Helping Conserve Nature
PVAS participates in a variety of conservation activities throughout its service area.
Flowing Springs Park, Ranson WV
PVAS is helping the City of Ranson plan, create, and manage Flowing Springs Park, a future park at the headwaters of Flowing Springs Run. It is located at the confluence of Route 9 and Flowing Springs Road. The park will be an oasis of beauty and solitude in the urban center of Jefferson County, West Virginia, and have its associated riparian and upland habitats form a healthy and productive ecosystem supporting numerous native terrestrial and aquatic species. By creating a park that attracts community members to the site, we hope to ultimately inspire them to invest in its protection. You can view photographs and see updates on the planning process on the Flowing Springs Park web site.
Contact Kristin Alexander or call 304-676-3307 if you’d like to be involved!
While PVAS does not rehabilitate birds or wildlife, we do have a network of vets and rehabilitation services who can help care for wildlife when needed. The wildlife rescue coordinator, volunteer Diana Mullis, can give advice over the phone and help coordinate transportation of wildlife to a rehabilitation facility or certified veterinarian.
Before you call, here is some information that may help:
- Baby Deer:
- Fawns should be left alone. The best thing you can do for it is to leave it where you find it. Mother deer feed babies at dawn and dusk, but the babies are left alone for the day. The mother knows exactly where to find its baby at the end of the day. If you have already moved the fawn, you should take it back as close as possible to where you found it and let it be. The mother’s instinct to nurse the baby will outweigh its concern over any remaining human smells. The mother will return in the evening and will find the fawn by sight, smell, and sound.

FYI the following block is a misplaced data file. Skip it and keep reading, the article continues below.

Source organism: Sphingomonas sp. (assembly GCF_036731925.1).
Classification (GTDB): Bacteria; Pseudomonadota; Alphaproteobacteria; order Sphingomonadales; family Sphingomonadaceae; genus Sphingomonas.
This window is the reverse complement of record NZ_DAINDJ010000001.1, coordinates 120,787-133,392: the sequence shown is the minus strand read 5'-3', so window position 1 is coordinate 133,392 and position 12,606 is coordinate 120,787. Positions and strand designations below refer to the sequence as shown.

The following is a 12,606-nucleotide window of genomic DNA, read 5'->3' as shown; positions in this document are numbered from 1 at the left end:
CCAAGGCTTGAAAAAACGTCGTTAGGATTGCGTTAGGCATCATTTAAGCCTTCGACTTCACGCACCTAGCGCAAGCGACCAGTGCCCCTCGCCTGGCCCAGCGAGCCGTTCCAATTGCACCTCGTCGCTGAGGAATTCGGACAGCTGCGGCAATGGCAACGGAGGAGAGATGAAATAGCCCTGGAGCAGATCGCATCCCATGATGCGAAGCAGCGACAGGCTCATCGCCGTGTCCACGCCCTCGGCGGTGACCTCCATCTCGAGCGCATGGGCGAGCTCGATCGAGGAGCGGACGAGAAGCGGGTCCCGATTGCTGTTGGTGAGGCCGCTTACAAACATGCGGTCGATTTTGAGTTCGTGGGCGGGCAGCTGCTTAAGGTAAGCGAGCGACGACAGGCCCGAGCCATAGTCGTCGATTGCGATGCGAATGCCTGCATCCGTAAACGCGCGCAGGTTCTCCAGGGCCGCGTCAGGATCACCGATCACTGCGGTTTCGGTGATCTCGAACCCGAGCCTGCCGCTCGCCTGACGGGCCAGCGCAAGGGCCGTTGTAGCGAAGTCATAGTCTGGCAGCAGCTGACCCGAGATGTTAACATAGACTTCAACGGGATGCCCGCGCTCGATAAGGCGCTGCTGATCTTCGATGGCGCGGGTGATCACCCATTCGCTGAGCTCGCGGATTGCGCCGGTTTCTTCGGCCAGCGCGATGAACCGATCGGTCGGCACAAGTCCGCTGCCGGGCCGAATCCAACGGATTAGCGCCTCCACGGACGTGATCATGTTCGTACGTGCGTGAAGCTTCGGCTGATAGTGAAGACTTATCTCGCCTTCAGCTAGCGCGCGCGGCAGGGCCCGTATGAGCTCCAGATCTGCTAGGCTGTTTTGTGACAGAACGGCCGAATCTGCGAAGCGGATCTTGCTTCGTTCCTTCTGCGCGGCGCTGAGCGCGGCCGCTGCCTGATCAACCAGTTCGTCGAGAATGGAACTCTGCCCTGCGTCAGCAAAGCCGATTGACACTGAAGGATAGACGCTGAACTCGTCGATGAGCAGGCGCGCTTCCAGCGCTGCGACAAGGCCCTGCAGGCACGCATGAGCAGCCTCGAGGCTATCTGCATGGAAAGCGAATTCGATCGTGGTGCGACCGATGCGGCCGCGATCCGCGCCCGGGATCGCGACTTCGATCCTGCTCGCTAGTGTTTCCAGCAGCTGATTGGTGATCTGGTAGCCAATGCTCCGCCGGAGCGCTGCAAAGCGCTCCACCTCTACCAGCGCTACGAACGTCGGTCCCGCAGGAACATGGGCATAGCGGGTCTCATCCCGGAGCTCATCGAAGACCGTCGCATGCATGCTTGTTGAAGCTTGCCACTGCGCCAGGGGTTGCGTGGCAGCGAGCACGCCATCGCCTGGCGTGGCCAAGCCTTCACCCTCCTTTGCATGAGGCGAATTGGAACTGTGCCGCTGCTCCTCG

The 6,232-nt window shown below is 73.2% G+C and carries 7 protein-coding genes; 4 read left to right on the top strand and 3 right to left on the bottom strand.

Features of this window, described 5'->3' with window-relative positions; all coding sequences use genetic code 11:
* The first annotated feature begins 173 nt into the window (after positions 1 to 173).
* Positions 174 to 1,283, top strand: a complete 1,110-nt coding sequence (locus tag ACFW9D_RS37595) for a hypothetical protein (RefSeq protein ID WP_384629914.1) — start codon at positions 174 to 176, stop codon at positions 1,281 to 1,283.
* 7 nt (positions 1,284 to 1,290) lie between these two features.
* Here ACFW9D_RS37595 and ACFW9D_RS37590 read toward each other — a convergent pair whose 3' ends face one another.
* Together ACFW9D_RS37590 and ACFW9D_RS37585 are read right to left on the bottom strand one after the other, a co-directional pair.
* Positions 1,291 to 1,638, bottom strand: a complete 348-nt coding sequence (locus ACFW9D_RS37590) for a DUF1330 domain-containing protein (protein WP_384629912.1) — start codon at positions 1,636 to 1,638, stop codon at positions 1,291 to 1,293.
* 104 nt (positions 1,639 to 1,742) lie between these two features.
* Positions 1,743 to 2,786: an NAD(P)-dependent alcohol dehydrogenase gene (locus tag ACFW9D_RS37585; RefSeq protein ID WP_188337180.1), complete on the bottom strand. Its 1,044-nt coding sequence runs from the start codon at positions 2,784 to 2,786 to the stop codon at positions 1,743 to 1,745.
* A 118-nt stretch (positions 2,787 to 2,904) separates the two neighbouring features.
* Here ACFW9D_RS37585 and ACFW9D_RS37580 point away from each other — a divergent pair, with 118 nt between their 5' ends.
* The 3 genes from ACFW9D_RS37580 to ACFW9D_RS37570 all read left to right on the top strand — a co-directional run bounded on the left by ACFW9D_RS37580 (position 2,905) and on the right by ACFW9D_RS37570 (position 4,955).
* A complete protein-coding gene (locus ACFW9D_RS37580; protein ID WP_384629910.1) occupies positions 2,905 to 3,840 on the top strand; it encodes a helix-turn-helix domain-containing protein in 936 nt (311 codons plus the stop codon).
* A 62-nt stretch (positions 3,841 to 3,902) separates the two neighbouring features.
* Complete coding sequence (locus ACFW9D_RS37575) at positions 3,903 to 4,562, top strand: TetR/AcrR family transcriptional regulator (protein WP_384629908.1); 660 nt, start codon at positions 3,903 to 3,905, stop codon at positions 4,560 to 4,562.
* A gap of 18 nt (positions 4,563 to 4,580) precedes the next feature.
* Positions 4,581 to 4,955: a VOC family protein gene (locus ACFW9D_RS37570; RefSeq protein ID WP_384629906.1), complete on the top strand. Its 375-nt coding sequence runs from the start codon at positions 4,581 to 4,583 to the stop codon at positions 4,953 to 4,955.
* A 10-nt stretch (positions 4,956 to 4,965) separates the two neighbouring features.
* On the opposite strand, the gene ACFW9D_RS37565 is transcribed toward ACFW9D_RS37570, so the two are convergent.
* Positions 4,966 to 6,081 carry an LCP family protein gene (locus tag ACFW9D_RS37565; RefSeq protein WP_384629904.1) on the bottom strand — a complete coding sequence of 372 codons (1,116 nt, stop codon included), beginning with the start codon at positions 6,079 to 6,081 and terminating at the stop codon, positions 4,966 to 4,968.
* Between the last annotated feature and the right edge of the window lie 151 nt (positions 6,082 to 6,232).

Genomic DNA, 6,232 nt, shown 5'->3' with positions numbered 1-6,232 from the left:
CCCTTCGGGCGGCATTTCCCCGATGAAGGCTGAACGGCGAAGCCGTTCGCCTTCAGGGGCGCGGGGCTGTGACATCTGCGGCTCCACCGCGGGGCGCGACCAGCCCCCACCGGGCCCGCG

- Baby bunnies or other small mammals:
- Truly the best thing you can do if you find any of these animals is to leave them where you find them. If a nest is disturbed by a lawn mower or other factor, you can place them back in the nest and the parent will likely return and move them to safety.
- Baby birds:
- Put baby birds back in the nest whenever possible. Birds do not have a strong sense of smell, so the smell of your hand will not interfere with the parents’ care for the bird. If the bird is fully feathered and on the ground, it may be fledging. The parent is likely nearby “coaching” and feeding the young bird. Keep cats and dogs indoors until the bird leaves the area.
- Sick/Injured Bird of Prey (Hawks, Eagles, Falcons, Owls):
- These birds have extremely sharp beaks and talons and can easily injure you. If you must catch an injured raptor, the best way is to slowly approach it from behind and throw a blanket or jacket over it to calm it down. Make sure you are wearing heavy leather gloves and grab the bird's legs from behind, above the talons. Make sure to grab both feet at the same time. If only one foot is grabbed, it will quickly use its free talons to grab whatever is close, such as your arm. Make sure your face is far from striking distance of its powerful beak. Remember, the bird thinks you are a predator and may be fighting for its life. Wrap it up in the fabric making sure it can still breathe, and gently move it to a box and place in a cool location. Call Diana Mullis or a wildlife rehabilitator as soon as possible to get further instructions.
If you still have questions or need assistance after reading the information above contact:
PVAS Wildlife Rescue Coordinator, Diana Mullis (volunteer)
Phone: 304-754-3753 • E-mail: DianaMullis@aol.com
The Blue Ridge Wildlife Center The center can answer questions about wildlife located in Northern Virginia or Eastern West Virginia:
Wildlife Hotline: 540-837-9000 • Website: http://blueridgewildlife.org/
Conservation Action Alerts:
Sign Up for Audubon's Action Network
Electronic Field Guides & other Natural History Resources:
Nature Images & Sounds
Places to Go! Coming Soon.